Astronomy Picture of the Day

Discover the cosmos! Each day a different image or photograph of our fascinating universe is featured, along with a brief explanation written by a professional astronomer.

2006 August 26
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Apollo 17: VIP Site Anaglyph
Credit: Gene Cernan, Apollo 17 NASA; Anaglyph by Erik van Meijgaarden

Explanation: Get out your red/blue glasses and check out this stereo scene from Taurus-Littrow valley on the Moon! The color anaglyph features a detailed 3D view of Apollo 17's Lunar Rover in the foreground -- behind it lies the Lunar Module and distant lunar hills. Because the world was going to be able to watch the Lunar Module's ascent stage liftoff via the rover's TV camera, this parking place was also known as the VIP Site. In December of 1972, Apollo 17 astronauts Eugene Cernan and Harrison Schmitt spent about 75 hours on the Moon, while colleague Ronald Evans orbited overhead. The crew returned with 110 kilograms of rock and soil samples, more than from any of the other lunar landing sites. Cernan and Schmitt are still the last to walk (or drive) on the Moon.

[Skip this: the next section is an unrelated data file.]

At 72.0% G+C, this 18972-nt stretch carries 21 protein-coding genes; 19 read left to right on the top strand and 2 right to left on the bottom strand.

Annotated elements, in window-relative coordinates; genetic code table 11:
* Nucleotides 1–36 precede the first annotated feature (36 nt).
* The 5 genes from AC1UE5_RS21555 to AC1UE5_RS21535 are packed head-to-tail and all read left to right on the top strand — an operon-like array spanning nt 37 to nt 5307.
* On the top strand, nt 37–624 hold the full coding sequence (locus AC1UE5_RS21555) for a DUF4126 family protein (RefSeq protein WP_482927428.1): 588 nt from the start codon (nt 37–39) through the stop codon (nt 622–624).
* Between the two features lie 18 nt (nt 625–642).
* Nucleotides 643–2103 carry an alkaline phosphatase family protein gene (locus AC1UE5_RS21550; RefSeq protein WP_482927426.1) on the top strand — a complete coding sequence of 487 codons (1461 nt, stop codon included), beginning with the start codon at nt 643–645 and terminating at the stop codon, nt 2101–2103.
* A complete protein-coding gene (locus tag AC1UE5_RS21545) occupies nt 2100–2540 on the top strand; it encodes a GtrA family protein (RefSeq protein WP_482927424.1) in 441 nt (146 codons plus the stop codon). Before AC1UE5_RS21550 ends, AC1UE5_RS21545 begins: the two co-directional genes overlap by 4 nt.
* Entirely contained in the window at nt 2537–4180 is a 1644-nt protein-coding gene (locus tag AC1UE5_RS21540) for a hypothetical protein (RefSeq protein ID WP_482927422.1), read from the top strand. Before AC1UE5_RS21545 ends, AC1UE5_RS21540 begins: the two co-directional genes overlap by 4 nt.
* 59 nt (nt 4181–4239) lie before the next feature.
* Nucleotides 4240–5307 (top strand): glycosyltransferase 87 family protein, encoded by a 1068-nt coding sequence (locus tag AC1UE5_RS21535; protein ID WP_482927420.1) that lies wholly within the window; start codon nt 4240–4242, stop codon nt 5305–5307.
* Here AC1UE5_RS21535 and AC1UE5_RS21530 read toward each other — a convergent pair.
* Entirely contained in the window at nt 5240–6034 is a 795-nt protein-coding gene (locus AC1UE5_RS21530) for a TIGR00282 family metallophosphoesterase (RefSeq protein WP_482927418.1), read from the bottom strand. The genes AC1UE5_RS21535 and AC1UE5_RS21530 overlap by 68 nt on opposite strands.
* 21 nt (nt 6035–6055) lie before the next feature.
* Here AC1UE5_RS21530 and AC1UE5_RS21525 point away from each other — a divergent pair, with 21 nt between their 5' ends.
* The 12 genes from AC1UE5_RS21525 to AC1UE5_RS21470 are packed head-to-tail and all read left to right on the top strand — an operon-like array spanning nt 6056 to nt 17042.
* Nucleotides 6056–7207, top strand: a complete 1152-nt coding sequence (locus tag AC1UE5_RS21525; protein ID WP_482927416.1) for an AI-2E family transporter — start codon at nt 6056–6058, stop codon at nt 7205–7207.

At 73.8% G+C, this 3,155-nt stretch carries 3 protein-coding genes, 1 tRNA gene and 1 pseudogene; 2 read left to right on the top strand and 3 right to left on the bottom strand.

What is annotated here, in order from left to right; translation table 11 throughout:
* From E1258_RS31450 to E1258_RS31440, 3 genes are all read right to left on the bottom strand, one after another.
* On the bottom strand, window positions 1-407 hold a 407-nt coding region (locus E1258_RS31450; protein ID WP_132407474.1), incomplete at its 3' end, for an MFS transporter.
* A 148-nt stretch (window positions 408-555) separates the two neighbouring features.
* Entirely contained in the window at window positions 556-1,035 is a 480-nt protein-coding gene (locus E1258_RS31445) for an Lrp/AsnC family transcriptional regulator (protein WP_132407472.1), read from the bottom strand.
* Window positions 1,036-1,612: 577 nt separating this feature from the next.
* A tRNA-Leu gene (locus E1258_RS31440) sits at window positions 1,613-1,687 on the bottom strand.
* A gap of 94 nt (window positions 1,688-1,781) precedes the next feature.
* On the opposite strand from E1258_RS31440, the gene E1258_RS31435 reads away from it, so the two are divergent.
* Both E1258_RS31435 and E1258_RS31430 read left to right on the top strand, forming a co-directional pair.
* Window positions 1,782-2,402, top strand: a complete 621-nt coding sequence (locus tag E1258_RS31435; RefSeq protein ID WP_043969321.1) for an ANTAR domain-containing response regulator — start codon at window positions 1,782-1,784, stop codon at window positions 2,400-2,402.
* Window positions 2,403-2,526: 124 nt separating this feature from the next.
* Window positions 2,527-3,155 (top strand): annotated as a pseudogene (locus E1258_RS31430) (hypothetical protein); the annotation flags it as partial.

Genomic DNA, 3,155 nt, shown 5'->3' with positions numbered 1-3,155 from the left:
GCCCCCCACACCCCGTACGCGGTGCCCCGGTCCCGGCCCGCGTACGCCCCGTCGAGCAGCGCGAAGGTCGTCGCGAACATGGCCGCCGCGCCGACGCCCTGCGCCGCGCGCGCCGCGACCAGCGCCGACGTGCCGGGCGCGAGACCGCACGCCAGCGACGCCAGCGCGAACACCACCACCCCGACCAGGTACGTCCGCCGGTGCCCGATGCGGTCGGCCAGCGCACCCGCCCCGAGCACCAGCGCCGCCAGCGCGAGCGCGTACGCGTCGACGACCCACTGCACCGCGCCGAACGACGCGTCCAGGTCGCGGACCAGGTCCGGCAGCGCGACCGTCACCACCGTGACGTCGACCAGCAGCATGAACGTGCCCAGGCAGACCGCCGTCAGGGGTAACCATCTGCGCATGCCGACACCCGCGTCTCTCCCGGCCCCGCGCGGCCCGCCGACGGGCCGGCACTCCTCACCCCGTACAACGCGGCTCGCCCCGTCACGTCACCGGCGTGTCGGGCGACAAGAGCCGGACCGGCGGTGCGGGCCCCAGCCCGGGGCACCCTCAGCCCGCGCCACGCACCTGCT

Tomorrow's picture: galaxy bar

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